By Terry Coles
As we sipped wine at the corner café with friends, my husband turned to me with a big smile on his face and exclaimed, “We really live in Europe. Can you believe it?” Just then the waitress came over with the check, which our friend took. “I’ve got this one,” he said. Two wines, one beer, and a coffee, for a total of just $4.50. “Wow,” our friend said. “I’m really going to hate to go back to the U.S., where just one glass of wine costs more than this entire bill.”
When my husband Clyde and I first left the U.S. to retire, we headed to Panama. For five wonderful years we enjoyed warm, tropical breezes, made plenty of new friends, and achieved a basic understanding of Spanish. We were enjoying our new life and thought we would stay there forever, until one day we took a trip to Europe.
We fell in love with the romantic notion of living in Europe. But what country did we want to live in? And could we afford a European lifestyle on Clyde’s small firefighter pension?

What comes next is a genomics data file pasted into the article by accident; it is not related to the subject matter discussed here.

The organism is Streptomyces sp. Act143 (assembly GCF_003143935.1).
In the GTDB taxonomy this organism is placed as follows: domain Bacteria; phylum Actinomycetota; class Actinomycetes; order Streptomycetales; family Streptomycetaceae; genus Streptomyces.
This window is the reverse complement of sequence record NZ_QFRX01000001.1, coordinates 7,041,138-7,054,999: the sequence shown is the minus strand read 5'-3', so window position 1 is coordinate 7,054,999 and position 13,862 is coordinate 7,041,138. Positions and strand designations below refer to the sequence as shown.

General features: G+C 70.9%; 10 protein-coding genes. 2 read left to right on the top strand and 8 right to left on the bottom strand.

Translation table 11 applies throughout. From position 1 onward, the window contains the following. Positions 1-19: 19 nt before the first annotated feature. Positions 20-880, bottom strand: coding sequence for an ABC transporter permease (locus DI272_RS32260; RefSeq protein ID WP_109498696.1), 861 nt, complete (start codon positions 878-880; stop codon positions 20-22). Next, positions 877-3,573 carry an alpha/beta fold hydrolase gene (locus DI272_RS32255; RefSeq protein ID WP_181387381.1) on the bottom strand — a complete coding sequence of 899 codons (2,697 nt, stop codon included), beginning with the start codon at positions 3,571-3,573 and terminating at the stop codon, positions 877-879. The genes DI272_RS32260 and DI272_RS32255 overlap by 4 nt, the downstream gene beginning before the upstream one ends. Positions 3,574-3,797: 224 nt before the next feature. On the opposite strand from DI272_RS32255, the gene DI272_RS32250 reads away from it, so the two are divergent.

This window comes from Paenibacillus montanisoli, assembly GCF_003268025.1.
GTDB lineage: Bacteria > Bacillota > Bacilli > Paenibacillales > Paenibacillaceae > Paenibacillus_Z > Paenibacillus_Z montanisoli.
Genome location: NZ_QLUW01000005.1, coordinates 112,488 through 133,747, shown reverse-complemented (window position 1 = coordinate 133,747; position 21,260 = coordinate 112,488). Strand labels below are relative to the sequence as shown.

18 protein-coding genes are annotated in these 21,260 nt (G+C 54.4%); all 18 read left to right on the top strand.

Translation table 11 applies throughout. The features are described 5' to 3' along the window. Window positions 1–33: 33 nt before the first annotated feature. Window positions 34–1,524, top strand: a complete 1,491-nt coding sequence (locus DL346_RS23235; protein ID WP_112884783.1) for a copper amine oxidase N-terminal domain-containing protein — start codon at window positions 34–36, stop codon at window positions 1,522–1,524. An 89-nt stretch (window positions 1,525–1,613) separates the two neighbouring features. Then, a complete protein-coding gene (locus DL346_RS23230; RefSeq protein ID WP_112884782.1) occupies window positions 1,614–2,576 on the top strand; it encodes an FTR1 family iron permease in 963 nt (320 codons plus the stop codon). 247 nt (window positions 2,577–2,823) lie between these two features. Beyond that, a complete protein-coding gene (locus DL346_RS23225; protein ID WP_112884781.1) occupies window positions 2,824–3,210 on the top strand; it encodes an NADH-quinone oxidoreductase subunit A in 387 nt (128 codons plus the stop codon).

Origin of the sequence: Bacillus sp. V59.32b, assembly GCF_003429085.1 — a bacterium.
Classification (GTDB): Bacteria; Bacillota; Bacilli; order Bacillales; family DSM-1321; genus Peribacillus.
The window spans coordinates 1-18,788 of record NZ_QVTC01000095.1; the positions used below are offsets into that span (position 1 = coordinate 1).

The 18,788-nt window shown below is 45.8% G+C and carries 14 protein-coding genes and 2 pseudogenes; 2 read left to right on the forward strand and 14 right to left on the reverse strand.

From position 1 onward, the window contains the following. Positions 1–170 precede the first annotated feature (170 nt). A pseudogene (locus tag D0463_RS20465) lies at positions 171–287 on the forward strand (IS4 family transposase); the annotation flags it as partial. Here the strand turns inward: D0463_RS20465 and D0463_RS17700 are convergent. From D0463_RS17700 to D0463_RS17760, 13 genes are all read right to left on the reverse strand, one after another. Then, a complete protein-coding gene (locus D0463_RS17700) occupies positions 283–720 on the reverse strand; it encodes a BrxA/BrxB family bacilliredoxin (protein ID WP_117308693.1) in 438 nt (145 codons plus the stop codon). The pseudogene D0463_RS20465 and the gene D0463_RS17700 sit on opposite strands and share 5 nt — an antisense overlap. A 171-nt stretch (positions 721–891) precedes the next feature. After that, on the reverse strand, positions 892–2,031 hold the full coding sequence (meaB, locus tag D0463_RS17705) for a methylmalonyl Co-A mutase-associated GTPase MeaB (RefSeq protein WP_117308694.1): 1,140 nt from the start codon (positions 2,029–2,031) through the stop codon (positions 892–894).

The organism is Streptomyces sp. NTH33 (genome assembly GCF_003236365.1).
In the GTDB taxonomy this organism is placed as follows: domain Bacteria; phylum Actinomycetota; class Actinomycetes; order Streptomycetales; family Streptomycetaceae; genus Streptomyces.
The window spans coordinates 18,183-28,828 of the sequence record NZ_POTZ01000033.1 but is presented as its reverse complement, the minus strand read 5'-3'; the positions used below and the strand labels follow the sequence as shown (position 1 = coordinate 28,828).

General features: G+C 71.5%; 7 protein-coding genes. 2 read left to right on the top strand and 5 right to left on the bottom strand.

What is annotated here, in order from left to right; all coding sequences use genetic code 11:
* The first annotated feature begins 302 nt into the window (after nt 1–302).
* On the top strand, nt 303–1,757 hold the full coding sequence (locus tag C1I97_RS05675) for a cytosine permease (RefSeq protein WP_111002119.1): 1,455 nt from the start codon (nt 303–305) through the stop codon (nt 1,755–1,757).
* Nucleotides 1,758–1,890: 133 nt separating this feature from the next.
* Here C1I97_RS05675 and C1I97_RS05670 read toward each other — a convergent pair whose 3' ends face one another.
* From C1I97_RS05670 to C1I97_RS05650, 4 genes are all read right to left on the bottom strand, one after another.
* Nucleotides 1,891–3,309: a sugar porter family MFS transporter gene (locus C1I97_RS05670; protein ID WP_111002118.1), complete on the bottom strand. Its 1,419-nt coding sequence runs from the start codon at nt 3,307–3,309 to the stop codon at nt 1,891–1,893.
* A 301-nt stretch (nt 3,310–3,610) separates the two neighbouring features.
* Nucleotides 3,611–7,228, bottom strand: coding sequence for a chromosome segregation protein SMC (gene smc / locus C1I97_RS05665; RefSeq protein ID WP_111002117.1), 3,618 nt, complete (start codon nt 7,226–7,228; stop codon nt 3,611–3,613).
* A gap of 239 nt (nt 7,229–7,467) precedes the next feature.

Last year, we visited Portugal for the first time. We knew little about this small country in Western Europe but were eager to find out more. Some friends from the U.S. had already made the move and were eager to tell us about their new life there.
We soon learned that Portugal is one of the easiest countries in Europe for U.S. citizens to obtain residence in. And Portugal allows foreigners to access its topnotch public healthcare system at little to no cost, once they become residents.
Add to this the breathtaking scenery, which includes lush, green forests, miles of white, sandy beaches, towering castles, and historic villages basking in sleepy charm….We were sold.
Typically, applying for legal residence abroad begins in one’s home country. But since we were already residents in Panama, we began the process at the Portuguese consulate there. Just a few months later, our plane touched down in Lisbon Airport, where we began the next chapter of our lives. We had absolutely no idea where we wanted to live. One thing we knew for sure was that we needed a furnished rental, since we had no desire to buy another house at this point in our lives.
Our new place eventually found us. Almost a museum, the three-bedroom, one-bathroom home is furnished with cherished antiques and is full of personality. Complete with a cozy fireplace, large balcony, and spectacular views of the countryside, it’s a gem. We have access to a large courtyard that leads to vineyards dripping with grapes, free for our picking. The homeowner also grows an assortment of other vegetables that we are encouraged to enjoy. And the best part is the price—just $400 a month.